The point here is that the league could penalize these players if they wanted. They have chosen not to.
It's not a rule if there's no penalty for ignoring it.
The choice to penalize the behavior is not up to the players though. It's up to the owners of the teams, or the league. Just because your parents choose not to punish you for breaking a rule today, doesn't mean it's not a rule, and doesn't mean that they can't punish you if you continue to break it.
It's a suggestion. And you're not "expected" to follow a suggestion. Demanding strict obedience to suggestions at the expense of personal freedom isn't patriotic.
It's a suggestion about the behavior of players. There are multiple parts of the contracts players sign that reference expected behavior:
He agrees to give his best efforts and loyalty to the Club, and to conduct himself on and off the field with appropriate recognition of the fact that the success of professional football depends largely on public respect for and approval of those associated with the game.
... or if Player has engaged in personal conduct reasonably judged by Club to adversely affect or reflect on Club, then Club may terminate this contract.
Player recognizes the detriment to the League and professional football that would result from impairment of public confidence in the honest and orderly conduct of NFL games or the integrity and good character of NFL players. Player therefore acknowledges his awareness that if he... <list of things like bribes, fixing games, using performance enhancing drugs, etc.> ... ; or is guilty of any other form of conduct reasonably judged by the League Commissioner to be detrimental to the League or professional football, the Commissioner will have the right, but only after giving Player the opportunity for a hearing at which he may be represented by counsel of his choice, to fine Player in a reasonable amount; to suspend Player for a period certain or indefinitely; and/or to terminate this contract.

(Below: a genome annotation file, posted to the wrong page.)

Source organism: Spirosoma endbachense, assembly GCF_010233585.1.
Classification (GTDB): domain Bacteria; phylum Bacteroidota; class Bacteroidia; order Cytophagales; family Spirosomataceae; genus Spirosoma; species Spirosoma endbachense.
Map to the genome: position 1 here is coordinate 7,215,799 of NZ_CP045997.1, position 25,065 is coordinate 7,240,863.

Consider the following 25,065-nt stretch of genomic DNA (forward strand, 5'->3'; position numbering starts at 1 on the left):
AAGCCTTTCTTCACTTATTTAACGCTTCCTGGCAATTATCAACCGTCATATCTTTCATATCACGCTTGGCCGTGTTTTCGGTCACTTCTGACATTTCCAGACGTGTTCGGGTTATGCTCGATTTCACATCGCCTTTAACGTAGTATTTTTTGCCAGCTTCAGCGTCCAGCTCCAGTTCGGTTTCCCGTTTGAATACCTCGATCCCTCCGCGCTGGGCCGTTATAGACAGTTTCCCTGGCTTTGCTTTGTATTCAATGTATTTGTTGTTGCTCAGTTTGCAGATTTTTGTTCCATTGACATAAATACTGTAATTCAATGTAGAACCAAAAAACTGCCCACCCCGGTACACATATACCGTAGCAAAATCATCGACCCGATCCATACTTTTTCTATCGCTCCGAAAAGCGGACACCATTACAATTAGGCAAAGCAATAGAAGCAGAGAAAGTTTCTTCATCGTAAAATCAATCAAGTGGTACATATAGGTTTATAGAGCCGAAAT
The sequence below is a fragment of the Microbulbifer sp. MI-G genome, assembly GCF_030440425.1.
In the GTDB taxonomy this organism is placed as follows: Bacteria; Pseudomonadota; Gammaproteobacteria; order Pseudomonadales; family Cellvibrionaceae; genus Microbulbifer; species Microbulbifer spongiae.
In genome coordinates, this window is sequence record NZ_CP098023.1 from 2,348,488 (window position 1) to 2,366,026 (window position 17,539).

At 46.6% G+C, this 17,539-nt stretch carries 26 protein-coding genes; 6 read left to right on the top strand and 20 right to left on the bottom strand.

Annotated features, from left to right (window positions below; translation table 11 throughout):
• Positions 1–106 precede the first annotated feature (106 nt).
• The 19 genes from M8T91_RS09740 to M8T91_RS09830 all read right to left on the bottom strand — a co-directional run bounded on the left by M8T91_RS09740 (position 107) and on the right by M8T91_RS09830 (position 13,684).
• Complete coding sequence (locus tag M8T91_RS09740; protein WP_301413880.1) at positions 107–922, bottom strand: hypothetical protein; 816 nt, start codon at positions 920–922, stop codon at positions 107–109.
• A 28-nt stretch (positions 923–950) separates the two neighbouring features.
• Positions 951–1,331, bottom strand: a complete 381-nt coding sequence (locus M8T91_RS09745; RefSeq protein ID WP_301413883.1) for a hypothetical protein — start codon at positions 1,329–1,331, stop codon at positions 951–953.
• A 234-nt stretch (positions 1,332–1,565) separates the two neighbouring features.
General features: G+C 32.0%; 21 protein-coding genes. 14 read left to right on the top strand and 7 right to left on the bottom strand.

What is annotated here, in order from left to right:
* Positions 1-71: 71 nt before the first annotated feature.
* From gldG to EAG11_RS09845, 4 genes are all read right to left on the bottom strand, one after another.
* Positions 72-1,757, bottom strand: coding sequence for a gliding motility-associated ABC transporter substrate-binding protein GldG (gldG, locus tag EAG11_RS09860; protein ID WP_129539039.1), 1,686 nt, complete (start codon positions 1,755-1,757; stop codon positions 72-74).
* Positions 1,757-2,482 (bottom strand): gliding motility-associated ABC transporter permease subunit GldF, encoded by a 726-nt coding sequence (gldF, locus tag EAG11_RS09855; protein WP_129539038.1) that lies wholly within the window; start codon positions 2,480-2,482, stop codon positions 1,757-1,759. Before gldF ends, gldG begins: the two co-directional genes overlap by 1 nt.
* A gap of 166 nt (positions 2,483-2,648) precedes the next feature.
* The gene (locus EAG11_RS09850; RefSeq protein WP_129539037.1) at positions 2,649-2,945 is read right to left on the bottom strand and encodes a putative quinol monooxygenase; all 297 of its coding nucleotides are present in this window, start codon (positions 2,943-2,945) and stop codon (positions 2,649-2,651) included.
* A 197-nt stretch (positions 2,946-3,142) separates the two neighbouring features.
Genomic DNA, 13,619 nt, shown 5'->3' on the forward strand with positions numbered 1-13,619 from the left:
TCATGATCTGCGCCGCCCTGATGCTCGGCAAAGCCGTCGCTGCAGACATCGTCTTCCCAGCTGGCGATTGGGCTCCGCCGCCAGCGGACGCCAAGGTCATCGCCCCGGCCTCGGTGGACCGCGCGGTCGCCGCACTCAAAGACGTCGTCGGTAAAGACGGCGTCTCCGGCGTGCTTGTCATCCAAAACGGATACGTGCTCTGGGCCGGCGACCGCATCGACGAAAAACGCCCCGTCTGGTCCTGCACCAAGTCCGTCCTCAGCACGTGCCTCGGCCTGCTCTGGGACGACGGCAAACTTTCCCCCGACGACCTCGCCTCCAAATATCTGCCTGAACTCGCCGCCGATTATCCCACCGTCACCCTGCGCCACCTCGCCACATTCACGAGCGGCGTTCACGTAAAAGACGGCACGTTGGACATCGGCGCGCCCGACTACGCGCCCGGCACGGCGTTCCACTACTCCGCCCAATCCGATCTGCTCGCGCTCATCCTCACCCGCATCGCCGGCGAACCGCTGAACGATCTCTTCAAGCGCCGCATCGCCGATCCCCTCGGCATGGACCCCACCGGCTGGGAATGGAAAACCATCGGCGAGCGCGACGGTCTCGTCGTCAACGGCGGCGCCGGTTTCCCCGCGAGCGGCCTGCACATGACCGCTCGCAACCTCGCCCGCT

The league rules of conduct also reference this:
Everyone who is part of the league must refrain from “conduct detrimental to the integrity of and public confidence in” the NFL.
We must endeavor at all times to be people of high character; we must show respect for others inside and outside our workplace; and we must strive to conduct ourselves in ways that favorably reflect on ourselves, our teams, the communities we represent, and the NFL.
We are all held to a higher standard and must conduct ourselves in a way that is responsible, promotes the values of the NFL, and is lawful.
Prohibited conduct includes but is not limited to the following:
<list of stuff>
Conduct that undermines or puts at risk the integrity of the NFL, NFL clubs, or NFL personnel.
The players in the NFL are not special snowflakes. There's nothing sinister going on here. Every employer has similar rules and contracts, and similar power and discretion to chose when and whether to punish bad behavior which reflects badly on the company. I am under such an agreement, you are. Everyone who is employed is. You can't do things that make your employer look bad (exceptions for stuff like whistle blowing, I suppose, but that's not what we're talking about here).
If I stage protests on my employers property, during work hours, I'm not going to have a job for long. I'll be politely asked to stop, and if I don't, I'll be terminated. So would you, and so would everyone else here. This is not something special about NFL players. The only difference is that they have a national audience watching, which does not mean they get more discretion here, but less. Everything they do on the field is seen by millions of people.
There does not need to be a specific written rule about this. They're engaged in activities which many fans find offensive. That is causing reduced viewership, ticket sales, and merchandizing. The league needs to step in and stop this. Period. In precisely the way that employee behavior which customers find offensive has to be stopped.
This is not much different than the cashier at a store continually swearing and making customers uncomfortable. He can claim he's exercising his first amendment right all day long, but if customers complain, and he doesn't stop the behavior, he can and should be fired. When you are on the clock at work, you don't have the right to protest. It's not your time, and it's not your dime.
If players want to organize protests when not in uniform, and not during game times or other official events, they are free to do so. That's their right. Doing this during the game event? No. They have no right to do so. And if it's upsetting the fans (which it clearly is), then the owners and the league have one clear option. They should take it, sooner rather than later.